What becomes of their careers? Well, that’s for them to decide. Nobody playing in Toronto is a lock to become an elite player. Work needs to be done, and it’s a grind to see which few NBA players religiously submit.
Maybe one thing that’s closer to certain is that Bryan Colangelo, the president and GM who put this roster together, will be around to see their development continue, for better or worse. Colangelo, coming up on the fifth anniversary of his arrival in Toronto, is in the final year of his contract. But he’s been told by higher-ups that he’s a part of the long-term picture at Maple Leaf Sports and Entertainment (and no, he’s not one of the hundreds of would-be honchos who’ve forwarded their resumes to the U.S. headhunting firm charged with finding a replacement for outgoing CEO Richard Peddie).
Anybody who knows Colangelo knows he thinks of himself as a basketball guy, first and foremost, and the CEO job isn’t currently on his wish list. And while he has failed to build a winner, save for that 47-victory campaign in his 2006-07 honeymoon phase, those who know the way Colangelo is viewed in the MLSE boardroom will tell you that he is appreciated for his swing-for-the-fences approach to deal-making. (Even if Colangelo’s would-be home runs, and we’re thinking of Jermaine O’Neal and Hedo Turkoglu, turned into weak groundouts, the buzz those moves created helped the sales staff move product).
DeMar DeRozan scored 23 points and Johnson scored 17 points for Toronto, which led from early in the second quarter until late in the fourth.
“It’s definitely frustrating. I wish we could have gotten that game,” DeRozan said. “That would have been a big game for us. We can’t let it get away in the last three minutes.”
Toronto shot 44.6 per cent (33 of 74), but was hurt by turnovers and New Orleans’ 19 offensive rebounds, which helped the Hornets score 15 second-chance points.
Ed Davis had 11 points and 12 rebounds, and Andrea Bargnani added 11 points for the Raptors, who were without starting forward Linas Kleiza because of his sore right knee. Former Hornets first-round draft choice Julian Wright started for Kleiza and had 11 points and six rebounds, helping Toronto build its 44-37 halftime lead up to double digits.
Using a 13-6 run that began with Wright’s driving layup as he was fouled and which ended with Wright’s dunk, the Raptors took their largest lead at 57-45.
Toronto still led by nine on Sundiata Gaines’ 22-foot bank shot with 2:34 left in the quarter, but did not score again in the period while Jack hit a jumper, two free throws and a driving floater to cut it to 65-62.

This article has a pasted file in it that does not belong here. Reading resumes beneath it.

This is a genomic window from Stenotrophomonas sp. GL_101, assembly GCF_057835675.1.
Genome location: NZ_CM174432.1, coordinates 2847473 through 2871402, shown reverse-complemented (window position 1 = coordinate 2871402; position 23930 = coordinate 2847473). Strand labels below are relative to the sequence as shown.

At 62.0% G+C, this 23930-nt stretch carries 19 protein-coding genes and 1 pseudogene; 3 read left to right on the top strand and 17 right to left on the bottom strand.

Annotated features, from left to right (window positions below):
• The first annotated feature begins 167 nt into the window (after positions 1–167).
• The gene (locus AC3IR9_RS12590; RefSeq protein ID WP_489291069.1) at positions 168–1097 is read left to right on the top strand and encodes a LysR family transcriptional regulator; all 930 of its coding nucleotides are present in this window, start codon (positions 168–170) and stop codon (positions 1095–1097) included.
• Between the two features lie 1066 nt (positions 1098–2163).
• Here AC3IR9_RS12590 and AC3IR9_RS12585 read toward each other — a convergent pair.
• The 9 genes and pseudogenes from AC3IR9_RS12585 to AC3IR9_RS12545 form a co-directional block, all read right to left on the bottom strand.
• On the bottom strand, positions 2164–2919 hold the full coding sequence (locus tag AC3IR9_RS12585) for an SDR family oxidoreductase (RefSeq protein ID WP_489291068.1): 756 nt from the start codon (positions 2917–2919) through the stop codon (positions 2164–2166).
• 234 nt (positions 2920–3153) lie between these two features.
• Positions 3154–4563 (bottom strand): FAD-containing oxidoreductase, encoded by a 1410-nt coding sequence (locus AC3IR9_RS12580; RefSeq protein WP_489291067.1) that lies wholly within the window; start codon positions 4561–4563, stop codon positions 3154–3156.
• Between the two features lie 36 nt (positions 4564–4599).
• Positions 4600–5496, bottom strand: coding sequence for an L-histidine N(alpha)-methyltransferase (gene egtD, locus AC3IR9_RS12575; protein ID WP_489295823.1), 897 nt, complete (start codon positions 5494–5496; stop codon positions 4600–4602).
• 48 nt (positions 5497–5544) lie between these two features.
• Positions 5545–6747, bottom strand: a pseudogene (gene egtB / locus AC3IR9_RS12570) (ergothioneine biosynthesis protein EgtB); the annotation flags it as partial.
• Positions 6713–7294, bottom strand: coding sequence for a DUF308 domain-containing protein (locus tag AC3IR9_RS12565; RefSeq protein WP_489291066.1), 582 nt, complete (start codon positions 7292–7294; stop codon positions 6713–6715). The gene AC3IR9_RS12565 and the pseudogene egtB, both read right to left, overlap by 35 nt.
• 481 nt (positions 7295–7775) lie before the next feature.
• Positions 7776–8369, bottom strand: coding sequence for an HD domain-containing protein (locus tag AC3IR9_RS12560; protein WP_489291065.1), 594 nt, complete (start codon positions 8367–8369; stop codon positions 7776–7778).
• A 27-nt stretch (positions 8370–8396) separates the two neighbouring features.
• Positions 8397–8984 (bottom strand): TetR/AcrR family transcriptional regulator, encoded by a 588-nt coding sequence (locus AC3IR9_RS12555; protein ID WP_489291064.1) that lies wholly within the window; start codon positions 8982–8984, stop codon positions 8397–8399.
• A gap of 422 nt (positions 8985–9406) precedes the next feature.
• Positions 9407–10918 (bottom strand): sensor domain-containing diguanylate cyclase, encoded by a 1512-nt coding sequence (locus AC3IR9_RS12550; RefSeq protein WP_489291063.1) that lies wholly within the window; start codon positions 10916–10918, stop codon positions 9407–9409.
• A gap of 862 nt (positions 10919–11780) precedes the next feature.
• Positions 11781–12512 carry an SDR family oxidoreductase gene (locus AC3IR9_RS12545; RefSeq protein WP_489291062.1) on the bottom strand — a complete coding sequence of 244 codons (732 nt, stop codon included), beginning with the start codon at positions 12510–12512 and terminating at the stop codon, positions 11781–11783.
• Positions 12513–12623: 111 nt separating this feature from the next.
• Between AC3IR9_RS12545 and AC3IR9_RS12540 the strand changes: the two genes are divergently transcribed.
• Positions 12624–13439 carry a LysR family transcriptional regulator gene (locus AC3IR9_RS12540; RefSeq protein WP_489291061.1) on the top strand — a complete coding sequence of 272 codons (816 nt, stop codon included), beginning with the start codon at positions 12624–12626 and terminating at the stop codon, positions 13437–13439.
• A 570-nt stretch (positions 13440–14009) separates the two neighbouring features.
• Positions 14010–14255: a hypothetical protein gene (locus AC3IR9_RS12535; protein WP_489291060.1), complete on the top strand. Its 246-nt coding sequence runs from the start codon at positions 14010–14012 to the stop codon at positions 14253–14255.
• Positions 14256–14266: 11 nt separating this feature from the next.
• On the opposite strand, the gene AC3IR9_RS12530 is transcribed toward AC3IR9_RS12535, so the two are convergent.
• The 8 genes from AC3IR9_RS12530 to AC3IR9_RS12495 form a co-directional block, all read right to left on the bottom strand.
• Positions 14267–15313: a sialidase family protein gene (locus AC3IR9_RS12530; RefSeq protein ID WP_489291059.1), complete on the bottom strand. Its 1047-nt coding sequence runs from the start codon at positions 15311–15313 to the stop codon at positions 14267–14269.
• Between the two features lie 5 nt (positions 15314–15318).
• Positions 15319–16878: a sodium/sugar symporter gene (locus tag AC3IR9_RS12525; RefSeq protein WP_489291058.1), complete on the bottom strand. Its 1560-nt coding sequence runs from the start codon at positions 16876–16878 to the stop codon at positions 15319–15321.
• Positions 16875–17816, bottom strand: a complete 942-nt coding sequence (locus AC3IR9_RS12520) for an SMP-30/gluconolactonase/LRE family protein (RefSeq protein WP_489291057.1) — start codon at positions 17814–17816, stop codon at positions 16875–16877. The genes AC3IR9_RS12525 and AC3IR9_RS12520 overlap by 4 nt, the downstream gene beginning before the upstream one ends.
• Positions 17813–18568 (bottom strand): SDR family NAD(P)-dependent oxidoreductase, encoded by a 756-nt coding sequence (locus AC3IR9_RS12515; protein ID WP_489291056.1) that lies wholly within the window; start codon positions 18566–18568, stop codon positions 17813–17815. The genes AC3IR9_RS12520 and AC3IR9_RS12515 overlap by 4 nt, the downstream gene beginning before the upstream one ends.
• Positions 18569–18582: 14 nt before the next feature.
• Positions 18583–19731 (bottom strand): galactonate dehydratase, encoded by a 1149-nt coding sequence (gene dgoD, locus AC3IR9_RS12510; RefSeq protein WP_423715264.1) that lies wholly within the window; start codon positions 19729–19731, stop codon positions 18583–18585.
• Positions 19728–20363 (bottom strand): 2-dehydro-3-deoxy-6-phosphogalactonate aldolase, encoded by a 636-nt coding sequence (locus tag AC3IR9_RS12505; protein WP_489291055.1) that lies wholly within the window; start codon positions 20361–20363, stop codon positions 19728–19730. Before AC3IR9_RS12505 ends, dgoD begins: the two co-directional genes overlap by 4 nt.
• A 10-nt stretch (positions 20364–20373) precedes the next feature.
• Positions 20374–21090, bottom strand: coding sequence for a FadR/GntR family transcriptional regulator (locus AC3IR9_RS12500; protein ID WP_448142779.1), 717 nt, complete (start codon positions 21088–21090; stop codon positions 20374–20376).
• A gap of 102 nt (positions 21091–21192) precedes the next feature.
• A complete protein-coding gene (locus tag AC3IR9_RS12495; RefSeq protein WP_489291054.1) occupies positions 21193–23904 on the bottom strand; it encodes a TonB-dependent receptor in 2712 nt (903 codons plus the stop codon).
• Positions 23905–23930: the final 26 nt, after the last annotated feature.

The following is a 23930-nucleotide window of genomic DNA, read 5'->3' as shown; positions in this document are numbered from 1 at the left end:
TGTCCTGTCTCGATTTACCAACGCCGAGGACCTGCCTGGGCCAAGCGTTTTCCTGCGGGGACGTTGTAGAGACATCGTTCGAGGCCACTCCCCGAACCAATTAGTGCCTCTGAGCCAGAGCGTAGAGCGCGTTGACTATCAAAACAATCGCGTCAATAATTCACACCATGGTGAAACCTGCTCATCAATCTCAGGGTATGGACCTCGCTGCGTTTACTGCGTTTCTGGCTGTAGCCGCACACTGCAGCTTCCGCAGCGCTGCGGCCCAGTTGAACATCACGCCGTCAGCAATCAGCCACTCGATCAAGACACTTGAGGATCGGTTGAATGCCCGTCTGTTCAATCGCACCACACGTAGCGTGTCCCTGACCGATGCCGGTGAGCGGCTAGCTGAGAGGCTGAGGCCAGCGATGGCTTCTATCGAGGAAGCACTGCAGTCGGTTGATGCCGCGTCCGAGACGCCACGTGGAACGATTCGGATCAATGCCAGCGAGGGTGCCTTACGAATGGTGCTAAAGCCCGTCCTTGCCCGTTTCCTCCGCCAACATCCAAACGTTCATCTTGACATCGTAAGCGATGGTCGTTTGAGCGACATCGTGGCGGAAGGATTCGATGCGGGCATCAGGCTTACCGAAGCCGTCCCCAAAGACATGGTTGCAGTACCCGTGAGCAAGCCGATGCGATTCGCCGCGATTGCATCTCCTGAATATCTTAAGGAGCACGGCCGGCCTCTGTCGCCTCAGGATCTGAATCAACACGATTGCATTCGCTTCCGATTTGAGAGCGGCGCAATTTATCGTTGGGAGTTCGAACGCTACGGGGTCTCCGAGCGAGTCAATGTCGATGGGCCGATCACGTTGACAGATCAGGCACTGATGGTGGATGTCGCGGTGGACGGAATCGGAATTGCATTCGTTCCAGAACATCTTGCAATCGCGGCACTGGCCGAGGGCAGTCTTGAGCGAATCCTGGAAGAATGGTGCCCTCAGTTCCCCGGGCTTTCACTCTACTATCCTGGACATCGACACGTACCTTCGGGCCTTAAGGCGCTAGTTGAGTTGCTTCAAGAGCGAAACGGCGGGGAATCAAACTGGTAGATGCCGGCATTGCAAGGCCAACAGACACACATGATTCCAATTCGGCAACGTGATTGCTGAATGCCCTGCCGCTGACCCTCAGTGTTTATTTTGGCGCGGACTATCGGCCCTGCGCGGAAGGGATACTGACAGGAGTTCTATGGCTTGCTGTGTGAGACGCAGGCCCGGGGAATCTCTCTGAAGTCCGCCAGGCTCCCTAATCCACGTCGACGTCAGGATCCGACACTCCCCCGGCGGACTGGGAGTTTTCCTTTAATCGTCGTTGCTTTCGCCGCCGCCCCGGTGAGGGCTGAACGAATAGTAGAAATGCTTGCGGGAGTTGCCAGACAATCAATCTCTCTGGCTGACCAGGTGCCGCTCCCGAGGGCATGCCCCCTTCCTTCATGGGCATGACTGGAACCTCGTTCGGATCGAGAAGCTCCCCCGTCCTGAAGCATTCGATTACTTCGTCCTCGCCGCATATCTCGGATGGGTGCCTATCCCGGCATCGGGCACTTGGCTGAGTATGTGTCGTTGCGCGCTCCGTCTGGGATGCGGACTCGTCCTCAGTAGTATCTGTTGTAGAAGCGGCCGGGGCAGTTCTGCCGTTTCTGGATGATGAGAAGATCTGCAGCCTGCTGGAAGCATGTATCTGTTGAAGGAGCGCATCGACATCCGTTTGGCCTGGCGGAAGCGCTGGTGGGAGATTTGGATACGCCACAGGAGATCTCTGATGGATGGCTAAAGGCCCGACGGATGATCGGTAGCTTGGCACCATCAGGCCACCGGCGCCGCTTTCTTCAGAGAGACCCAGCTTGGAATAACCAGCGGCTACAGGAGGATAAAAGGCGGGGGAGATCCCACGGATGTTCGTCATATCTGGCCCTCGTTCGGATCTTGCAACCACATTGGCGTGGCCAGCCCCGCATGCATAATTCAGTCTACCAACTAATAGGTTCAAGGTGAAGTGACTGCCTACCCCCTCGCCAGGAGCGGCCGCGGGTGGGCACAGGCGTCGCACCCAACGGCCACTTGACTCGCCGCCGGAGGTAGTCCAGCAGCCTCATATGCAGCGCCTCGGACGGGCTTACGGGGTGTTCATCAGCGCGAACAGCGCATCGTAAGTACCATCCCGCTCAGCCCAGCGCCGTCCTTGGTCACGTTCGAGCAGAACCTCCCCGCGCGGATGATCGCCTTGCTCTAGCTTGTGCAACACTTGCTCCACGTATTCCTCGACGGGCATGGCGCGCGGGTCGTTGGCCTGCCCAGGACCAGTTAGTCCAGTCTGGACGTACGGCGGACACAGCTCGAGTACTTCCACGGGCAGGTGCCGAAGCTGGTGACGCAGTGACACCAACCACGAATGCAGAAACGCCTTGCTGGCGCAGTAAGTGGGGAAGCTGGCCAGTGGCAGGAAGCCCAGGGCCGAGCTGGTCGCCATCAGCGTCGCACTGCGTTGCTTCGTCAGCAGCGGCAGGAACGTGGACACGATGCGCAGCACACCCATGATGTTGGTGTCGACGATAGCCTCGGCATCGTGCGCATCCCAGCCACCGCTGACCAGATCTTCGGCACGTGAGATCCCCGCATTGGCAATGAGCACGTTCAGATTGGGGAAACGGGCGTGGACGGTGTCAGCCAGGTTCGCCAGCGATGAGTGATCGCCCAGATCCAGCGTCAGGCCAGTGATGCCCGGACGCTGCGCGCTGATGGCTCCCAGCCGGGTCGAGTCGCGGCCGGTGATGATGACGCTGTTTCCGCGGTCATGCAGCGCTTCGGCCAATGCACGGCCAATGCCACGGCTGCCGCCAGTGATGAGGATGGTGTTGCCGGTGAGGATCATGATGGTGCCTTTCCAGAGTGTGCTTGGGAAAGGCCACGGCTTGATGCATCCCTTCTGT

The Hornets finally tied it at 76 on Thornton’s free throws with 4:57 left, then took a brief lead on Jack’s reverse layup.
West scored the Hornets’ final seven points, converting Jack’s feed inside to put the Hornets up 80-79 and hitting a free throw to make it 81-79.
- Jarret Jack looked comfortable running the offense. If Paul has to miss a few games at some point for whatever reason it’s clear that Jack can handle point guard duties. I also really like how Paul and Jack play together in the backcourt. In a few months most of us are going to look on the deal that sent Peja out of town a lot more fondly than we do today.
- Chris Paul was so off his game that Monty had him on the bench until there were four minutes left in the fourth quarter. He doesn’t look 100% out there, and it doesn’t surprise me to hear that he’s nursing a minor injury in his ankle of some sort. Still, 6 points on 8 shots, 11 assists, 0 turnovers, and 3 steals isn’t horrific by any means.
- Without Okafor the Hornets lose this by 20 or 25.
- Someone with really high confidence couldn’t shoot at all today. I think if one of the first couple layups had gone in things would have gone much differently.
- Like Sam Holako said in the preview, Bargnani is a brutal defender. It’s like he’s not even trying most of the time.
- Quincy Pondexter wasn’t as awful as everyone else. He also only played 6 minutes.
- Julian Wright looked like he often did on his good days in New Orleans. I still wasn’t too impressed.
- Belinelli was pressing a little too hard to pay back the Raptors for trading him, and it didn’t work out.
Although Triano cut Andrea some slack, he won’t catch much of a break on Raptors Watch tonight. It wasn’t just his lackluster offensive performance that hurt the Raps, it was his lack of rebounding and defense. Emeka Okafur, who was Andrea’s opposing nemesis, scored 17 points and grabbed a franchise tying 12 offensive rebounds. You can add that stat to the plethora of NBA players who seemingly have career nights on a night-in and night-out basis against the Raptors.